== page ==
Here’s to the mighty oak!


A Good Home, Maples, Nature, Poetry, Spring, Trees

In Praise of Trees

Blog Photo - Apple Tree and others

The apple blossoms soon will bloom

The lilac fragrance fill my room

Leaf buds will open on large trees

Gardeners will fall upon their knees

Blog Photo - Tree and Shady Garden

Bring forth your green, oh maple grand

Welcome the spring across the land

Whisper to me through rustling leaf

And I shall sigh with great relief

Blog Photo - Trees Woman hugs tree

Bring back your shelter, copper beech

With arms that dare to heaven reach

Bring back your green leaves, walnut friend

And cleanse the air, our bodies mend

Blog Photo - Ebor House back lawn

Give us your shade, oh mighty beings

Cover our spaces with your wings

Shade so the grass becomes a bed

Shade for the place where lies our dead

Blog Photo - Trees and Memorial Stone

Shade for the robin, perched on limb

Nest for the bugs that pester him

Blog Photo - Bird Scratches self For trees are gifts to creatures all

From those who walk to those who crawl.


Dedicated to all my blogger friends.

A Good Home, Trees

Home is Where the Trees Are— A Guest Post

My thanks to Georgeina Knapp for this lovely story.

And to Hamlin Grange for the Photos.


I love trees.

Big or small, deciduous or evergreen.

Blog Photo - Trees Woman hugs tree

There were always trees around our house and to me as a child they seemed very large and very old.  Maybe that’s why I felt so safe around them.

Three old maples stood along the edge of the lawn, like sentries between us and the world.

Blog Photo - Trees three trunks in autumn

Another maple grew at the corner of the garage and along with a giant lilac bush and a cedar made the space between the house and garage a cool quiet, shady haven.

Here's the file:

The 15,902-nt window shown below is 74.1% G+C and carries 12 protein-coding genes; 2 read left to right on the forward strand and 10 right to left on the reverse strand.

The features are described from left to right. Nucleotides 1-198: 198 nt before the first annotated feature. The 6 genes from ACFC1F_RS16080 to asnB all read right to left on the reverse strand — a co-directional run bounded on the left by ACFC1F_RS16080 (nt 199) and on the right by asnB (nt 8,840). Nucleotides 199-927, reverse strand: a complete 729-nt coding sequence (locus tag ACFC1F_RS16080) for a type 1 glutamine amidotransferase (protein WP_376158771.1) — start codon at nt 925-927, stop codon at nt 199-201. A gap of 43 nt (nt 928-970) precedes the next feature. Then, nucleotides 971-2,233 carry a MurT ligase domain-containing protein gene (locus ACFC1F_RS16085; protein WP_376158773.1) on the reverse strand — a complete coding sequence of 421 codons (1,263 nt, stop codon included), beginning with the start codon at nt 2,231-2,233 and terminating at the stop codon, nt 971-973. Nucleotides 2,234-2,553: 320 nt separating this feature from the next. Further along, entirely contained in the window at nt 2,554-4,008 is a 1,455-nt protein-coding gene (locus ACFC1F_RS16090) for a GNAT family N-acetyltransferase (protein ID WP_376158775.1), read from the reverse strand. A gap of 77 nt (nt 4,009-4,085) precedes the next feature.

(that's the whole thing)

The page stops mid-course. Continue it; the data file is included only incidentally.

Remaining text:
A monumental old apple tree shaded a portion of the backyard and held one end of our clothesline.

Blog Photo - Trees and Apples

A pear tree stood between the apple tree and the house but it met an early fate when its branches snagged onto the clothes line full of laundry — one time too many. My mother did not give anyone many chances — not even a pear tree — if their behaviour didn’t improve.

One tree was special. I loved that tree and our relationship lasted for forty years. ‘Relationship’ may seem a strange word to use about a tree. But this one had a personality and we even had a sort of communication. (I had always been a rather odd child.)

Blog Photo - Trees of Various kinds

The relationship started when my father took us children to the wooded area near our house to pick wildflowers, as he did every spring. This time I found a tiny seedling.

“What is it?” I asked my father.

He explained that  it was a baby cedar. It would grow into a tall tree.

My four year old mind didn’t quite believe it. This was something I had to see for myself.

The baby tree was dug up, carefully brought home and planted in a flower pot.

Month after month, year after year, the little tree flourished. It was eventually planted outside, next to the lumber pile. It grew steadily but was soon in danger from growing too close to the lumber pile so my father moved it to a spot near our back door.

Even through the hot, dry summer days, my tree stayed green.

“That’s no surprise,” my mother pointed out. “It’s close to the well. Its roots have a constant source of water.”

The tree grew fast and was soon as tall, then taller than I. At Christmas we always put lights on it. The first year it held only one light, then each year a few more lights would fit until we had to get more strings of lights to cover it.

Blog Photo - Trees and snow 2

I worried about my tree when ice and snow covered it. If a branch got damaged, I suffered with it. On warm summer days I fussed over it, checking for insects and brown spots.

I loved the beautiful cedar scent.

The years went by.  After my parents died, I had to sell our home. It broke my heart to leave the home I was born in, and to leave my beloved tree.  It was nineteen years before I could return to see our home and my tree.

The house was there but Tree was gone. There was no sign that it had even been there. 

Except in my memory.  I have never forgotten the seedling that grew into a big, beautiful tree and was my friend for decades.